We recently published E. Kristin Anderson’s clever “Ted Cruz Injures His Hand at a Party at the Governor’s Mansion.”

Here, we ask her two questions about her story:

1) This story is part of a series on Ted Cruz — what made you pick him in particular for these pieces?
I’m trying very hard to remember exactly where this came from but all of my best and also weirdest ideas happen somewhere between 1am and 4am and I don’t know why this project happened but I did find this text to myself from last summer in which I decided I was going to write this project last summer and planned on pitching it to Nicci Mechler at Porkbelly Press (she published my Prince chap in 2015). I’ve since joined the Porkbelly Press staff so I never did pitch Nicci. But I have since written fifteen or so of these little Cruzies. I have them in a file called SAD TROMBONE FOR TED CRUZ. I think his is my way of coping with the fact that this guy not only exists but purportedly represents my interests in the United States Senate. So maybe if I can give him a very fictional bad day, maybe it will help. Sometimes I tweet him, just to be like hey, what’s up Ted, EKA here, what the actual fuck are you doing? But in the case of Cruz, probably writing fiction is more productive. Though there have been two unfortunate side effects.1: Twitter keeps suggesting that I follow Sean Hannity and Paul Ryan and really nobody needs that shit. 2: All of my writer friends—in and outside of Texas—have begun to associate me with Ted Cruz and I’m not entirely sure how to feel about this. Mostly I feel weird, I guess. Still, I have a list going of more Cruzies to write. It’s a thing now. You’re welcome, Democracy.

2) You manage the great trick of making the character relatable, yet detestable. How hard is it to pull off that balancing act, to make someone so hated/hateful come across as sympathetic?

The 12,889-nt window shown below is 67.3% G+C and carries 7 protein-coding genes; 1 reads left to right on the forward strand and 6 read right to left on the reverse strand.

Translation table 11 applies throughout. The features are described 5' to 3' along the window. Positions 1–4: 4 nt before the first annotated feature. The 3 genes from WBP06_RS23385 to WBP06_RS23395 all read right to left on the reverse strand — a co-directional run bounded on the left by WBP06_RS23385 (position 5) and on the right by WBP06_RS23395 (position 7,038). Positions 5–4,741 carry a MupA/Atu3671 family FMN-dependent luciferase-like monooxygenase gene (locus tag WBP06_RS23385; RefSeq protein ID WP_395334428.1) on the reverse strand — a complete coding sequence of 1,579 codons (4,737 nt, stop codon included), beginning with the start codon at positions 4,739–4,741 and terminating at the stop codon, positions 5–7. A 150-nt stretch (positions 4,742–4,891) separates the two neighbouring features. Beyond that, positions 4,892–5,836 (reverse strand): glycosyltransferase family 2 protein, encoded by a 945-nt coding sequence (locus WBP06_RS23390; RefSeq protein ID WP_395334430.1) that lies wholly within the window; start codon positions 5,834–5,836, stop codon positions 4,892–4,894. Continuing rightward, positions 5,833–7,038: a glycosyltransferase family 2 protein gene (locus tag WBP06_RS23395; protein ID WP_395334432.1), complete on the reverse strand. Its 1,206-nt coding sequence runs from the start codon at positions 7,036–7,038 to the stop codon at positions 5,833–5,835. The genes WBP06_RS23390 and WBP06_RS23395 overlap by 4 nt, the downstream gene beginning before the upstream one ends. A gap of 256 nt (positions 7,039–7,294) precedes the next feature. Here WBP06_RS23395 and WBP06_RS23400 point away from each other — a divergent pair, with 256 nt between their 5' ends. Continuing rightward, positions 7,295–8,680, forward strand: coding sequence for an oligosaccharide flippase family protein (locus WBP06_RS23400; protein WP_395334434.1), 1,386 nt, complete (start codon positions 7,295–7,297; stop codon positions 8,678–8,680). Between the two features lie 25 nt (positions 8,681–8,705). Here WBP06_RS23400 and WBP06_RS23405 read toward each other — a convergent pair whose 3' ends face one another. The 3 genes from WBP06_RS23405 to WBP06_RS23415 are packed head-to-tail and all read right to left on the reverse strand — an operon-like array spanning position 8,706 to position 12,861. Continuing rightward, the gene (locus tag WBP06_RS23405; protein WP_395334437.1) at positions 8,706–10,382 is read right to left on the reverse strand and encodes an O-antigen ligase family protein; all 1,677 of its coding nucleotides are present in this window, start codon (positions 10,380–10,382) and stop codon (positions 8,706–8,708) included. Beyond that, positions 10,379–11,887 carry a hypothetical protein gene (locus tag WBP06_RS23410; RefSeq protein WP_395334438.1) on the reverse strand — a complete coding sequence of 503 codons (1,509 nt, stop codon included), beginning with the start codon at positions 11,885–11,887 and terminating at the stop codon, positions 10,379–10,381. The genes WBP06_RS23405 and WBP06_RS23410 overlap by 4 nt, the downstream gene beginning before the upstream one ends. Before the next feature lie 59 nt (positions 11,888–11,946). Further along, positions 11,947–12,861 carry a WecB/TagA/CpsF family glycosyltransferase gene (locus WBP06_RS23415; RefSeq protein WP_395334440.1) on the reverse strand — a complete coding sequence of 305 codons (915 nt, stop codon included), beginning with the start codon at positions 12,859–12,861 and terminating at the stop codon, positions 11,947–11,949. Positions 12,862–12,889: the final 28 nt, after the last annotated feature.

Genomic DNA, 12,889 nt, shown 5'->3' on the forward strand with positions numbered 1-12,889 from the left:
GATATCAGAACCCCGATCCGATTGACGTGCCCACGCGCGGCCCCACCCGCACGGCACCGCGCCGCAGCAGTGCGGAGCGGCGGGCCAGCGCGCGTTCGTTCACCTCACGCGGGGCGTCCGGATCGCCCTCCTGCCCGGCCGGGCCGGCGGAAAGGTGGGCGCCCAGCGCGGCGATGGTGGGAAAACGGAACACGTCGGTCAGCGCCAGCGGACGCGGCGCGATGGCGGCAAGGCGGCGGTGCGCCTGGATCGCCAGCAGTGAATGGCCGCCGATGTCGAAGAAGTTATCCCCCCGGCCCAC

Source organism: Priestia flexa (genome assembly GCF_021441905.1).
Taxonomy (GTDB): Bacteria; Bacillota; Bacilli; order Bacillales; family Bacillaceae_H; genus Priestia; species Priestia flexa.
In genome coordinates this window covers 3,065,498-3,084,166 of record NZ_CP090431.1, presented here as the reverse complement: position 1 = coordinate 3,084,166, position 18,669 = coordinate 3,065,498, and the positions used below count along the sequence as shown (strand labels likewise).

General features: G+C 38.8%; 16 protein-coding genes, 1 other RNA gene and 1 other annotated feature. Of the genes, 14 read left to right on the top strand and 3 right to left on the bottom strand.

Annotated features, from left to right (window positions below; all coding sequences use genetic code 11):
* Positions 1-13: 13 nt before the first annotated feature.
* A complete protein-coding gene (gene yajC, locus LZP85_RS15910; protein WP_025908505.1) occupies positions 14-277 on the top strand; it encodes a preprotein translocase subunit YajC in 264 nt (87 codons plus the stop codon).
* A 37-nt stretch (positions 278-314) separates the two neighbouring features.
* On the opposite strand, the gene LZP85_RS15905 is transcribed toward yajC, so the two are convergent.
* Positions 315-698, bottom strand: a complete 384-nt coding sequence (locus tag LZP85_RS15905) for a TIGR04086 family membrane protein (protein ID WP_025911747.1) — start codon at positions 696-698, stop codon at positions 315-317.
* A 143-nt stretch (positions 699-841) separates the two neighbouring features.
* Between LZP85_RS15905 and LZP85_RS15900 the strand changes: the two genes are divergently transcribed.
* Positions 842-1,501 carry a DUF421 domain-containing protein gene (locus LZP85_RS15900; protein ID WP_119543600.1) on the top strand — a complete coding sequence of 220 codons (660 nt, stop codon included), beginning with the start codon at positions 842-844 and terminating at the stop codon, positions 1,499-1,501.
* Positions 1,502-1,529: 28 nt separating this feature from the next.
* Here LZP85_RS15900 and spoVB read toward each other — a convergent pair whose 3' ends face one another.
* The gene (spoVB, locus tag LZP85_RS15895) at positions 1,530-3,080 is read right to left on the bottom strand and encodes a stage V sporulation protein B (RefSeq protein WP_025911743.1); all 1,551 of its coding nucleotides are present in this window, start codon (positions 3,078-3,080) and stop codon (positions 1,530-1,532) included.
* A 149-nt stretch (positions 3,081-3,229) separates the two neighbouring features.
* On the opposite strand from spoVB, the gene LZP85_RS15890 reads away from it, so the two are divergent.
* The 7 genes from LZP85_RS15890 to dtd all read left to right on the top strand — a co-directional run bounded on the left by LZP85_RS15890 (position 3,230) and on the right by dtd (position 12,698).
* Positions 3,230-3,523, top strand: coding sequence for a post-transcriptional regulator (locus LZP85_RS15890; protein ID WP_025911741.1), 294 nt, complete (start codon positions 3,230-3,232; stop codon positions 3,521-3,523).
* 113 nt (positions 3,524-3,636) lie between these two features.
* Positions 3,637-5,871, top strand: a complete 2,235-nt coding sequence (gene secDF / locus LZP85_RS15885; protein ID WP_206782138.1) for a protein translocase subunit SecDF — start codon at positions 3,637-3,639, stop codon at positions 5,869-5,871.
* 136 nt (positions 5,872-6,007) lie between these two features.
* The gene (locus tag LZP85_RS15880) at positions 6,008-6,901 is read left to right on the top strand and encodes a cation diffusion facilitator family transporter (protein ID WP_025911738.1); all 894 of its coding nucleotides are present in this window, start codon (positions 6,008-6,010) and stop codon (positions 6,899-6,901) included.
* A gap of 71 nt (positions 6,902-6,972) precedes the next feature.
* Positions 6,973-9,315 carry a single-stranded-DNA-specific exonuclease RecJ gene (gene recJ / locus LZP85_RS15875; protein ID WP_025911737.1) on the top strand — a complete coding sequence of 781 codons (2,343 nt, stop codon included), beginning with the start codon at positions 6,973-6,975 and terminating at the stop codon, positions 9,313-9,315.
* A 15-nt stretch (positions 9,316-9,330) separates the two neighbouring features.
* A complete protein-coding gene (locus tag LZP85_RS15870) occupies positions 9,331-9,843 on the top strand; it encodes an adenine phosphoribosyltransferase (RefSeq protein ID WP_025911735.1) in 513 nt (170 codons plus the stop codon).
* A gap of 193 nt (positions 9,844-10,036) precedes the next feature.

I feel like what makes this work is how the Ted Cruz that you see on TV is very much all there is to Ted Cruz. Like I sort of assumed that this was true, but after a couple of these pieces hit the web, I learned that a friend of a friend of a friend apparently was his college room mate and was like yeah the dude is really that weird and evil. So I think the actual absurdity of Ted Cruz’ personality and beliefs and actions feed right into what makes the mundane bullshit that I’m writing somehow entertaining. Like I never wrote the Stevie Nicks piece from the original text I sent myself. I ended up writing about him being in a feud with a possum and tripping over his kid’s science project and having gross, wet socks after stepping in a huge puddle because it’s so plausible. And enjoyable. I should say that the last thing I want is to humanize Ted Cruz. He’s a 100% revolting human being who is too gross for even Satan to claim. He has an actual history of DOING MIME! That is real! I didn’t make that up! And former Speaker of the House and purported nice guy John Boehner—yes, a republican—once said, “I have never worked with a more miserable son of a bitch in my life.” So basically Teddy is so incredibly unlikeable and ridiculous that the only way to make him interesting is to give readers a reason to maybe feel bad for him. But not that bad. That pity/schadenfreude balance only works because the human filth vortex that is my junior senator is next-level uncharming. So for me, having him be a completely insecure menace to his own personal wellbeing is more interesting and believable than the Stevie Nicks thing. Anyway, I know way too many things about Ted Cruz now, even for a constituent. Like he’s a Sagittarius. And as a Sag myself, I really need to know his time of birth so I can do his full chart. For democracy. Or art. Whichever.